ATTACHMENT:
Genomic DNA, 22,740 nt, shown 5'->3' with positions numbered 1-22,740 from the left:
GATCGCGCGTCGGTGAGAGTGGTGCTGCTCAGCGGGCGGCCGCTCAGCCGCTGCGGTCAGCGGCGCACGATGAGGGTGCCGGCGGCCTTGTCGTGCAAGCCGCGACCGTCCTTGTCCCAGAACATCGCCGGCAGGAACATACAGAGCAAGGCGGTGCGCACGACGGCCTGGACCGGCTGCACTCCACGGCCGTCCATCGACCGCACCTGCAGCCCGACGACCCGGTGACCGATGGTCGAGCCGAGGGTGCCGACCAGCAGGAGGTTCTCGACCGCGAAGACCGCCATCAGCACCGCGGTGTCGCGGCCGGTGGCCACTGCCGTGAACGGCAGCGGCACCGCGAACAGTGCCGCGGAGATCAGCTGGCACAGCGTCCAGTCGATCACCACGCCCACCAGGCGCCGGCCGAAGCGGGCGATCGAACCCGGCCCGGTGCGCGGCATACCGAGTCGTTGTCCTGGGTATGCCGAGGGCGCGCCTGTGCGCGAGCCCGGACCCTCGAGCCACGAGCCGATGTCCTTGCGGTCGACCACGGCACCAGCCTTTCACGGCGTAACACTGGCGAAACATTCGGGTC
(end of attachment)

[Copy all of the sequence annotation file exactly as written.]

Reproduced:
Genomic DNA, 22,740 nt, shown 5'->3' with positions numbered 1-22,740 from the left:
GATCGCGCGTCGGTGAGAGTGGTGCTGCTCAGCGGGCGGCCGCTCAGCCGCTGCGGTCAGCGGCGCACGATGAGGGTGCCGGCGGCCTTGTCGTGCAAGCCGCGACCGTCCTTGTCCCAGAACATCGCCGGCAGGAACATACAGAGCAAGGCGGTGCGCACGACGGCCTGGACCGGCTGCACTCCACGGCCGTCCATCGACCGCACCTGCAGCCCGACGACCCGGTGACCGATGGTCGAGCCGAGGGTGCCGACCAGCAGGAGGTTCTCGACCGCGAAGACCGCCATCAGCACCGCGGTGTCGCGGCCGGTGGCCACTGCCGTGAACGGCAGCGGCACCGCGAACAGTGCCGCGGAGATCAGCTGGCACAGCGTCCAGTCGATCACCACGCCCACCAGGCGCCGGCCGAAGCGGGCGATCGAACCCGGCCCGGTGCGCGGCATACCGAGTCGTTGTCCTGGGTATGCCGAGGGCGCGCCTGTGCGCGAGCCCGGACCCTCGAGCCACGAGCCGATGTCCTTGCGGTCGACCACGGCACCAGCCTTTCACGGCGTAACACTGGCGAAACATTCGGGTC